In building Beloved Communities that include developers, the community partnership could collaboratively identify and implement acceptable mitigation strategies for negative impacts identified in the process. One mitigation strategy already being employed by the City is to fund programs that aid small businesses. The complex constellation of funding; personnel; marketing towards equitable, community-led developments; and coordination between City programs is essential to fostering the growth of women- and minority-owned businesses. Church-based redevelopments seek to provide start-up and affordable commercial and retail space for these types of businesses, and thus are natural partners.
Here again it will be necessary to consider zoning, as many of the parcels owned by faith-based organizations in the Central District fall within or on the border of residential zones that do not allow for the inclusion of a bodega or cafe or other locally desired land uses. The ability to make space for these uses within the faith-based developments would better align with community goals to incubate and support small businesses while accommodating modern church needs, including a range of housing ownership models. Specific zoning language that allows for many or all of the desired elements in such developments would need to be developed, and again, a combination of a pre-defined floating zone with performance standards is a possible strategy.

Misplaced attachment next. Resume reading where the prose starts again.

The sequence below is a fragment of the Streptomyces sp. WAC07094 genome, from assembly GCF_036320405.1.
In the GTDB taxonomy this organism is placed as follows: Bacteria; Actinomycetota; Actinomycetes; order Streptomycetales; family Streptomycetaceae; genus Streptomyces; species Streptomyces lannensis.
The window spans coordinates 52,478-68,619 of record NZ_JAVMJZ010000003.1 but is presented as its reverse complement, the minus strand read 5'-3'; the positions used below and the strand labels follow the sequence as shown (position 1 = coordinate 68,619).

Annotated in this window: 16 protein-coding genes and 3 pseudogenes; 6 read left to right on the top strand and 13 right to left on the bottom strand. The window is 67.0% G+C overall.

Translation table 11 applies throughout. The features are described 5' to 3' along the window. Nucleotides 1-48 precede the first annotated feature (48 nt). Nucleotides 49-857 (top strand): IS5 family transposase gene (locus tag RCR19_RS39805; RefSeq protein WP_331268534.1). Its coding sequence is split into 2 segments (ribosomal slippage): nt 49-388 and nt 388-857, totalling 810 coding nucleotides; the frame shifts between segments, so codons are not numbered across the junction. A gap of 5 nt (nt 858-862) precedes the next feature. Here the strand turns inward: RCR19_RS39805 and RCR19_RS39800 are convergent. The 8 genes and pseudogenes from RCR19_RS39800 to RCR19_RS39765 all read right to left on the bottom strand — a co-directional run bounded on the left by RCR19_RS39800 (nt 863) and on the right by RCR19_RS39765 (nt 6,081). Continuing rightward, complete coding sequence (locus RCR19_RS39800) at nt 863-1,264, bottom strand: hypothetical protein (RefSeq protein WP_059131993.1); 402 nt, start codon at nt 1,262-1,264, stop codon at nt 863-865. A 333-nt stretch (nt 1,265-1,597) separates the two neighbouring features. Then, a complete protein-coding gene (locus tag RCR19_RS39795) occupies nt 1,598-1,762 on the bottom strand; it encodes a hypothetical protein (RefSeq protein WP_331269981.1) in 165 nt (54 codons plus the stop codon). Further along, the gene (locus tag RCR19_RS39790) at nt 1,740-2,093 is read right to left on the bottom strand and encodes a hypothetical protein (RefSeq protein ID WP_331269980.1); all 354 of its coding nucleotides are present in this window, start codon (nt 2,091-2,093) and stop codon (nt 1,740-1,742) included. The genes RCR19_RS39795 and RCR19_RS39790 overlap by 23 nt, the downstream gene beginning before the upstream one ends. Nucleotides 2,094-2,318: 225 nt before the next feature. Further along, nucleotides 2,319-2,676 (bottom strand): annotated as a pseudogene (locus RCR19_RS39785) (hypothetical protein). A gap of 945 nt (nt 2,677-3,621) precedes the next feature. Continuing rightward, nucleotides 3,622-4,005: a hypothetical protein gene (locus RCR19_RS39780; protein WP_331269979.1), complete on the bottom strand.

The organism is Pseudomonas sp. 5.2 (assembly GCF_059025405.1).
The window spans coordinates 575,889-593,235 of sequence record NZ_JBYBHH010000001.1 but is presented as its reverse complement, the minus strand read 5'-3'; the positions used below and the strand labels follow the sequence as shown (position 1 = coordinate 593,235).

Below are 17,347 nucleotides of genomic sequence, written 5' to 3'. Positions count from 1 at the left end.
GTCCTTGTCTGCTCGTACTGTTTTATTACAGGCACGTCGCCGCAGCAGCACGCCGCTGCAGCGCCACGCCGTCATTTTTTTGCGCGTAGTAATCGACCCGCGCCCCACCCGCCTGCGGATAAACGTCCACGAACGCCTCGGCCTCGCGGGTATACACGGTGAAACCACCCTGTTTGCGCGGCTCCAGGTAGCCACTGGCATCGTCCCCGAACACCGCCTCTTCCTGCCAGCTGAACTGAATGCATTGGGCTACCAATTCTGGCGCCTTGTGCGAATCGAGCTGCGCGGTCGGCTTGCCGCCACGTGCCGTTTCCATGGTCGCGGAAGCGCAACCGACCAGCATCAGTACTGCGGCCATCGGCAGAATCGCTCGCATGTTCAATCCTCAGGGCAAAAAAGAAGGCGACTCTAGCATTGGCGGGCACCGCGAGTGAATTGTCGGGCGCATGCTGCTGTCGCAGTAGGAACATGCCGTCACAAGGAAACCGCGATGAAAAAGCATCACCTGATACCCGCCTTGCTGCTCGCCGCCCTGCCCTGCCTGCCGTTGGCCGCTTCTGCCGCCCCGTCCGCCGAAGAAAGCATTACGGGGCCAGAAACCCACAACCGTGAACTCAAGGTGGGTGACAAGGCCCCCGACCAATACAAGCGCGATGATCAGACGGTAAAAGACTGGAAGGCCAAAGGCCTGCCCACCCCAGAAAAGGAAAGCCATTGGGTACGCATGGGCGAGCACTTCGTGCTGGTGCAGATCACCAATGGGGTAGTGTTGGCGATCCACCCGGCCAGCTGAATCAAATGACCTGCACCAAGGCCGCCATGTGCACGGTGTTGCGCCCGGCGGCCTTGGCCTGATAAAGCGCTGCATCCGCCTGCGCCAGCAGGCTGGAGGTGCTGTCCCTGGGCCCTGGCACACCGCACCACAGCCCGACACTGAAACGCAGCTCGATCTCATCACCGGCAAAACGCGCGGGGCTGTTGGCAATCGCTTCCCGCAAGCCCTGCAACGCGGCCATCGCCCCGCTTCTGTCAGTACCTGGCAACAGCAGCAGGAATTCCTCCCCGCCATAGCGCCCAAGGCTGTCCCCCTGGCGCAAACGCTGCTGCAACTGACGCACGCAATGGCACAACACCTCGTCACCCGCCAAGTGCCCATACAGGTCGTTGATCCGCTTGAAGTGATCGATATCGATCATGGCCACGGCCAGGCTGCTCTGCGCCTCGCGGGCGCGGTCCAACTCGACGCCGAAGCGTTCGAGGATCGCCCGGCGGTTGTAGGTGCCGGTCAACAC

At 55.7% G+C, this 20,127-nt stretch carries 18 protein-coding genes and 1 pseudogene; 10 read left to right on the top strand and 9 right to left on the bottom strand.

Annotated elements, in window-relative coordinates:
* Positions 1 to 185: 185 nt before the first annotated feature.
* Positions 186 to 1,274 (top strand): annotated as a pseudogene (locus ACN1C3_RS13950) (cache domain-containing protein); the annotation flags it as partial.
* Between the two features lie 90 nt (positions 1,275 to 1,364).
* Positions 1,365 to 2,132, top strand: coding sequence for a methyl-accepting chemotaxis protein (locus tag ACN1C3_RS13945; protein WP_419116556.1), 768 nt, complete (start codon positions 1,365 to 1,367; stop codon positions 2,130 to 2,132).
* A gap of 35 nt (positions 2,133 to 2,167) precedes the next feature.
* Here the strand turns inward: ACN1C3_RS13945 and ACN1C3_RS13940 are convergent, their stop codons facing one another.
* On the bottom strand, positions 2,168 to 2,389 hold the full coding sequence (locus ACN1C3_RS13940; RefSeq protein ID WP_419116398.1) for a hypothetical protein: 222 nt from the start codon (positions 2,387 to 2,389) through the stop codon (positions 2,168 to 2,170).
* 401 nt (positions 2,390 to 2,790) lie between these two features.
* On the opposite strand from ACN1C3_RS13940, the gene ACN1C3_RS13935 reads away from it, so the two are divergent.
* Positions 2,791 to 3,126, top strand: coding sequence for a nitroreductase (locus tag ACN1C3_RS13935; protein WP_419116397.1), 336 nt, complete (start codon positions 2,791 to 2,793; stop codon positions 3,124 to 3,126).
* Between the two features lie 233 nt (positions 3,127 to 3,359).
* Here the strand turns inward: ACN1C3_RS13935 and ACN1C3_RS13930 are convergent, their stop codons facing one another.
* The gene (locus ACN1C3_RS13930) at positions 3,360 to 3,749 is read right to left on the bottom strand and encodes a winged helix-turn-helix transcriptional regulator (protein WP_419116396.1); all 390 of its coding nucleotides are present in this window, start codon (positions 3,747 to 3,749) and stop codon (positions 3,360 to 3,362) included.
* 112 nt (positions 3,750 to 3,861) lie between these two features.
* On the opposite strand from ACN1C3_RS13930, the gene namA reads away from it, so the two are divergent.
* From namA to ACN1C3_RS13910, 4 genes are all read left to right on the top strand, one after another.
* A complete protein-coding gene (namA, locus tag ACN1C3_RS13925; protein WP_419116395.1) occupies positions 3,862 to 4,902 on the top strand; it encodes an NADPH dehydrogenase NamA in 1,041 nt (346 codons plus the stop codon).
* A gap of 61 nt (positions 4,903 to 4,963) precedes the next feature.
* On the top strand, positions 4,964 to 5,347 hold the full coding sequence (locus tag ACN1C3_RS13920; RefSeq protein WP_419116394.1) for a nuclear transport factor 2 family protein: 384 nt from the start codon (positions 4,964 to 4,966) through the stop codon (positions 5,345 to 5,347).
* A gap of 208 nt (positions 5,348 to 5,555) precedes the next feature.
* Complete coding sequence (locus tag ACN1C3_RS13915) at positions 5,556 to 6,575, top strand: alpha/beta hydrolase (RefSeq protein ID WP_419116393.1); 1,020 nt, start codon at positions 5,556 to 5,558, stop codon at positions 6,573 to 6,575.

Regarding more equitable marketing towards individuals and businesses, other cities across the U.S. experiencing similar gentrification have deployed policies giving preference to tenants who were directly impacted by gentrification when new developments are completed. The City of Seattle has an affirmative marketing and community preference policy in place as of 2019. Requiring the use of this policy by faith-based developers under the supervision of the City’s Office of Housing in the Central District could help to revitalize the historically Black community that has been displaced from the neighborhood.